2017 Survey Report: Business Commuting In The United States

Using a subset of the more than 2,000,000 business professionals within the Opportunity network, this survey attempts to understand the daily commuting habits of the average American worker.


In 2017, Opportunity, Inc. conducted a survey of commuting habits across the United States. The survey also captured a significant amount of information about American commuters including salary, location, method of travel and reported stress level while commuting. This data set allows us to generate powerful, granular insights into how the American workforce commutes each week and what factors impact that commute.

What We Found

This study compiled data from respondents across the United States and drew an interesting cross section of American commuters. Those polled worked in the Northeast, Southeast, Southwest, Midwest and West, with approximately 60 percent concentrated in the first two regions. The reported salaries of respondents ranged from less than $50,000 a year to over $150,000 a year, with the majority earning between $50,000-$100,000. That figure is generally consistent [1] with national wage data. The survey allows us to draw some interesting conclusions about the modern commuter.

Stressful Commuting Appears To Be A Factor Of Age And Commute Time

As one would imagine, longer commutes are more stressful than shorter commutes. Of the survey pool, the approximately 12 percent that reported their commute was "very stressful" traveled over 60 minutes round trip. However, 15 percent of the pool reported "somewhat stressful" commutes for the same length of time. It is likely that other factors such as traffic conditions could impact stress in conjunction with the time needed to commute. Age is also an interesting factor in terms of stress. While a broad swathe of the pool reported at least some level of stress, 80% of those reporting the highest levels of stress were over 45. Gender did not appear to be a factor in terms of who had a more stressful commute.

Mode of Transportation Consistent Across Regions


The overwhelming majority of respondents drove themselves to work each day. However, there were some interesting insights in the data when we cross-reference with location. While the majority of respondents in each region drove themselves, only those in the Northeast reported ride sharing. It is unclear whether respondents use major ride-sharing apps or some other social networking platform. Ride-sharing companies have spent heavily on social media marketing and other channels to compete but ridership is concentrated in urban areas. In addition, the majority of those that didn't commute or relied on mass transit were also heavily concentrated in the Northeast. In the Southeast and Southwest, the vast majority of respondents drove themselves, suggesting a lack of investment in public transportation reflected [2] in national data.

Most Respondents Work Full-Time


Just over 80 percent of the pool worked 40 or more hours a week, suggesting that most respondents work full-time. The remaining respondents may work part-time in some capacity, whether they are participating in internships or are retired. The majority of those who worked less than a 40-hour work week were in the youngest and oldest age brackets, lending some support to this assessment. The only respondents who reported the highest level of stress during their commute worked 40 or more hours a week, which seems logical. Of those that work less than 40 hours, less than five percent commuted five days a week.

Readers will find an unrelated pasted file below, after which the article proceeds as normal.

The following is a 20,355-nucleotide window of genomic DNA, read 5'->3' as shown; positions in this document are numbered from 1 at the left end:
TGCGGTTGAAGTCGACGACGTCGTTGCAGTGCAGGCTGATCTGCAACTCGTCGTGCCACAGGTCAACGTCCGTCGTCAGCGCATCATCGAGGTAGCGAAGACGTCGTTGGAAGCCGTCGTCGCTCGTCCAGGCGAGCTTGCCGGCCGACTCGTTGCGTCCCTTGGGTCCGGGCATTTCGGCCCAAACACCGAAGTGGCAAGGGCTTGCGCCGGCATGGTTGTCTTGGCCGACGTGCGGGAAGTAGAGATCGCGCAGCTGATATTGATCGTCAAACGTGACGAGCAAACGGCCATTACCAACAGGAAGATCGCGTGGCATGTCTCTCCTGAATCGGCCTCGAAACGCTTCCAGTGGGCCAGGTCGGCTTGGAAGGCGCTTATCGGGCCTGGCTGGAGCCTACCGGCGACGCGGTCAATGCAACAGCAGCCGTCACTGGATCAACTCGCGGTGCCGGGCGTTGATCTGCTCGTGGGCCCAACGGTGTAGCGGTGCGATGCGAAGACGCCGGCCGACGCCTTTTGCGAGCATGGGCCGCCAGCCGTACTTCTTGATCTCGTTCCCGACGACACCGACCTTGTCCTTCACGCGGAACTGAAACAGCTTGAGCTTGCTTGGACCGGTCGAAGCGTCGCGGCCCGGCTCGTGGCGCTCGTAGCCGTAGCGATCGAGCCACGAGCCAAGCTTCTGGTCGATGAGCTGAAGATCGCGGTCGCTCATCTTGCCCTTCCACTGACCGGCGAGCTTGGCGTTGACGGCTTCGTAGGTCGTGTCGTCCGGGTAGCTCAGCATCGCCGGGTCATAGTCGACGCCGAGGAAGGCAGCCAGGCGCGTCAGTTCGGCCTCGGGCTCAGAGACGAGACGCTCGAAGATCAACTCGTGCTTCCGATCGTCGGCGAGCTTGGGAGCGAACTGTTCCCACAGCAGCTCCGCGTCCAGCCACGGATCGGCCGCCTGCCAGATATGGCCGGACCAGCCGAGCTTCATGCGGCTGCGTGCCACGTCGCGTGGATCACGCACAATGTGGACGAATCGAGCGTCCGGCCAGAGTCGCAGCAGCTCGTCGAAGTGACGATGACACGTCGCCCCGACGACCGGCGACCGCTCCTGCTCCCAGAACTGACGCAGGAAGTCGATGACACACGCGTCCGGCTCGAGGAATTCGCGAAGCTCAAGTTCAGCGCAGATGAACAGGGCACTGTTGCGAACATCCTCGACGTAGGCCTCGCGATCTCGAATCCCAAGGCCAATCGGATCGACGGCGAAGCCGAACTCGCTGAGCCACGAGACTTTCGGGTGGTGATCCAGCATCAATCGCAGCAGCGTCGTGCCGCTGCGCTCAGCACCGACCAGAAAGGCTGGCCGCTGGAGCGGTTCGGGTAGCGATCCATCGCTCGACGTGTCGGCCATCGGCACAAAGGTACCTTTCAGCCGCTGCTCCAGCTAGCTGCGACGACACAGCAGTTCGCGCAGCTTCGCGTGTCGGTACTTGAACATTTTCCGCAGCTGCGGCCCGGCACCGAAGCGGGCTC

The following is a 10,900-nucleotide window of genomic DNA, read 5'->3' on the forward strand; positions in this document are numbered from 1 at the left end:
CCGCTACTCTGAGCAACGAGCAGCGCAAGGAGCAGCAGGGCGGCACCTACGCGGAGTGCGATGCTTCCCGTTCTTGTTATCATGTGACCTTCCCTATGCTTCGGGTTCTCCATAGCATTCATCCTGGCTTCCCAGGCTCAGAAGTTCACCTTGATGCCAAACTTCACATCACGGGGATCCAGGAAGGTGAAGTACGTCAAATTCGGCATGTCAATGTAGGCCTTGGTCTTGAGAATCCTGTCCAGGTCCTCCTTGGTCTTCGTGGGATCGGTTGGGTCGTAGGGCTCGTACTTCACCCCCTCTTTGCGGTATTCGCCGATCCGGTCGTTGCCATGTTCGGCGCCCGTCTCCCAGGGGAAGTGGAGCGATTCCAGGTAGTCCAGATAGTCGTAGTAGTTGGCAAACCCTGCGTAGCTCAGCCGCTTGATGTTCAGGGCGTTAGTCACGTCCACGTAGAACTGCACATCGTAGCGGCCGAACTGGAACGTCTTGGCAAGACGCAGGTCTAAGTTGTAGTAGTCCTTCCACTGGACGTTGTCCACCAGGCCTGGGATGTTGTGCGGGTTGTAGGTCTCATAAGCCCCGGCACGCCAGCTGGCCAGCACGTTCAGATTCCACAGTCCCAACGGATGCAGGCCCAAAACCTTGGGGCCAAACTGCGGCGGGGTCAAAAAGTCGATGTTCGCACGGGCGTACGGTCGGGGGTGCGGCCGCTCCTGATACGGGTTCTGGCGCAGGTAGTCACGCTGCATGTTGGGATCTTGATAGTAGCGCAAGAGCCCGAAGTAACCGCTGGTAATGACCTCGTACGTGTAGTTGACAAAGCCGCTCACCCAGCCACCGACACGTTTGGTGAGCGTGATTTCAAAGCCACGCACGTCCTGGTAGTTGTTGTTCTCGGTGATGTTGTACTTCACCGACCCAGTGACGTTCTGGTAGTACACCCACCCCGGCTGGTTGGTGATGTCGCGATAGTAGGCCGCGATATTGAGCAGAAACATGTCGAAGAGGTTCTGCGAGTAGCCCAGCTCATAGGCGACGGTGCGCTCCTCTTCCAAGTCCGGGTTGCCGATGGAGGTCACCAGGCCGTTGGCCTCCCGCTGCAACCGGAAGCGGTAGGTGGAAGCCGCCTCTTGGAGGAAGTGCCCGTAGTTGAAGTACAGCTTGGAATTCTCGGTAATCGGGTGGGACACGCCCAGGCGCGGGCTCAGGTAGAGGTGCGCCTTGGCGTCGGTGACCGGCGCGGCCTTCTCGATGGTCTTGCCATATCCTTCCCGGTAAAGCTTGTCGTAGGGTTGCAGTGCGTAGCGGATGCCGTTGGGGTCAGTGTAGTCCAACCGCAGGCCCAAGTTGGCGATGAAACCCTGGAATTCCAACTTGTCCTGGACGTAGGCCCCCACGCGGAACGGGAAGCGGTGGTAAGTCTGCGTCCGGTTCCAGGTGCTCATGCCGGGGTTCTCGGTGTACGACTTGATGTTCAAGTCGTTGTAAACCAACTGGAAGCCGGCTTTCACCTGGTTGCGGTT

Gender Findings

In terms of gender, answers given regarding most questions remained fairly consistent with the overall gender breakdown of respondents (57% Male vs. 43% Female).  For example, both genders reported a proportionately equal amount of stress levels with regards to their commutes (stressed vs. non stressed).  Additionally, most commute distances were also in line with the overall ratio of male to females responding.  Answers that fell out of line with the gender breakdown included:
  1. 85% of those claiming to use mass transit were Female
  2. 65% of those claiming to drive the longest distances (90+ miles) were Male
  3. 70% of those reporting shorter drive distances (<20 miles) were Female
On a side note, because we the question of both gender and salary, we were able to get a glimpse into pay discrepancies between genders that still exist.  Over 75% of those claiming to earn over six-figures were Male even though only 57% of those surveyed were male.


This data set offers interesting insight into what factors impact commuters in the modern economy. Ride-sharing apps may have significantly impacted the taxi industry but have not meaningfully changed the way American commute. Despite the efforts of many cities to invest in "green" initiatives the vast majority of commuters still drive themselves to work. At a deeper level, the data reflects highly inconsistent government spending on public transit across the United States.

Datasource: Opportunity

Opportunity shall not be held liable for improper or incorrect use of the data described or information contained on these pages. The data, information and related graphics are not legal documents and are not intended to be used as such. Opportunity gives no warranty, express or implied, as to the accuracy, reliability, utility or completeness of this information.

[1] https://www.usatoday.com/story/money/personalfinance/2016/11/24/average-american-household-income/93002252/

[2] http://www.pewresearch.org/fact-tank/2016/04/07/who-relies-on-public-transit-in-the-u-s/